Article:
It was strangely secret work. Hip-hop artists were (and are, one assumes) competitive by nature. In a genre defined by rhythm, finding the ultimate beat is the all-consuming work of any aspiring hip-hop producer or DJ. Finding that perfect new beat or break that could be used in a fresh and interesting way was like finding gold, and that meant hiding the gold from other would-be DJs. The other aspiring hip-hop artists huddling in the stacks, among them a young student named Tom Shimura (who would become known as Lyrics Born) and Mosley and Parker (who would eventually team up as Blackalicious), were on separate missions of hip-hop glory.
“Fanatics!” wrote former KDVS DJ Jeff “DJ Zen” Chang about them in the liner notes to SoleSides Greatest Bumps, a compilation of tracks cut by this same group of record miners. “One time, I walked into the listening booth to post my playlist. X and Lyrics had just found this fat Latin-ragga stomper of a break . . . and were playing it over and over, giggling wildly. When I stepped in the booth, the two of them pulled the needle, hid the album cover, dropped their chests over the turntable, looked sideways and told me to get the hell out.”
“What made KDVS so incredible is that it had one of the most vast musical libraries of any college radio station we’d ever been to,” Chief Xcel said via phone from his Bay Area recording studio. “That was the education process that we submerged ourselves in.”
Indeed, both he and Lyrics Born cited KDVS as their proper education. It was the place that they found not only the music but a community of like-minded musicians to work with and to work for. “Davis seemed isolated from the rest of the world,” Lyrics Born commented. “The radio station raised us. There was so much music. I really got my education in that radio station.”
Before long, the secretive individuals had decided (at the urging of Chang) to team up. Pooling resources seemed a more logical idea than competing, as it enabled the young hip-hop fanatics to combine both their knowledge of the genre and their own unique skill sets and points of view. Those points of view were unique even from the most basic level, since the group was perhaps the most ethnically diverse in hip-hop at that time. The combination of DJ Shadow and Lyrics Born (Caucasian and Asian American, respectively) was rare enough in the world of hip-hop, and the combination of that diversity with Chief Xcel’s and Gift of Gab’s African American heritage meant that the group’s earliest incarnation provided a strongly diverse identity, all gathered together under the banner of music.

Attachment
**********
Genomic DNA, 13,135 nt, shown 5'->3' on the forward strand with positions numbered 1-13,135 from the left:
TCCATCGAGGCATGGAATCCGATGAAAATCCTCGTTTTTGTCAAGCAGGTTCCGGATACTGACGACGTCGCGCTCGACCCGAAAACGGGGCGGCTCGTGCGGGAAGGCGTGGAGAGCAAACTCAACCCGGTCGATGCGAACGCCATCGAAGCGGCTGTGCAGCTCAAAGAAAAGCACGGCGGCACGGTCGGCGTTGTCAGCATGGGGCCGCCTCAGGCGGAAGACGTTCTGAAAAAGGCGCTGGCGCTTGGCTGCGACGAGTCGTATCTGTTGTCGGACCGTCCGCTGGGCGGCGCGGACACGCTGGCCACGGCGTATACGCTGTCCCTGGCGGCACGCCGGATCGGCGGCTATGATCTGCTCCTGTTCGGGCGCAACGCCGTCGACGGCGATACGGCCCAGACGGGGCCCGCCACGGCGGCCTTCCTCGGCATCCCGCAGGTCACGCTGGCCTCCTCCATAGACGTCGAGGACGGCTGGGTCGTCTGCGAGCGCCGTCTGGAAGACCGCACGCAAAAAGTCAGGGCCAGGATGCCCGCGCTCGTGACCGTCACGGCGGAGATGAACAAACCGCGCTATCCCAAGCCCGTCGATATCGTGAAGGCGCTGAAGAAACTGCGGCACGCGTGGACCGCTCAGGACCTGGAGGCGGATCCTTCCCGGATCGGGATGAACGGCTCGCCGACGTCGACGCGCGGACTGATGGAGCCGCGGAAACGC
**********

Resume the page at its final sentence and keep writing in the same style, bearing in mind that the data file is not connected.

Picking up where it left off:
This diverse vision collected under the name “SoleSides,” with DJ Shadow and Chief Xcel taking up most of the production duties and Lyrics Born and Gift of Gab providing the vocal raps. Also joining the fold were rapper Lateef the Truth Speaker (Lateef Daumont) and Jazzbo (Joseph Patel), both students at UC Davis. The business/partnership/friendship produced its first vinyl product, a seven-inch single, in 1993. One side featured “Entropy,” an instrumental track by DJ Shadow, the other Lyrics Born’s “Send Them.”
That first single ushered in a musical and business relationship that has lasted, in various guises, for 18 years. The SoleSides label went on to attract hip-hop talent from the Bay Area and to release, on vinyl, cassette or CD, music by DJ Shadow, Lyrics Born, Blackalicious, Lateef the Truth Speaker, Latyrx and Mack B. Dog. Beats and breaks were rolling out under the SoleSides banner in the form of vinyl records, cassettes and later CDs, and people were talking on both sides of the Atlantic.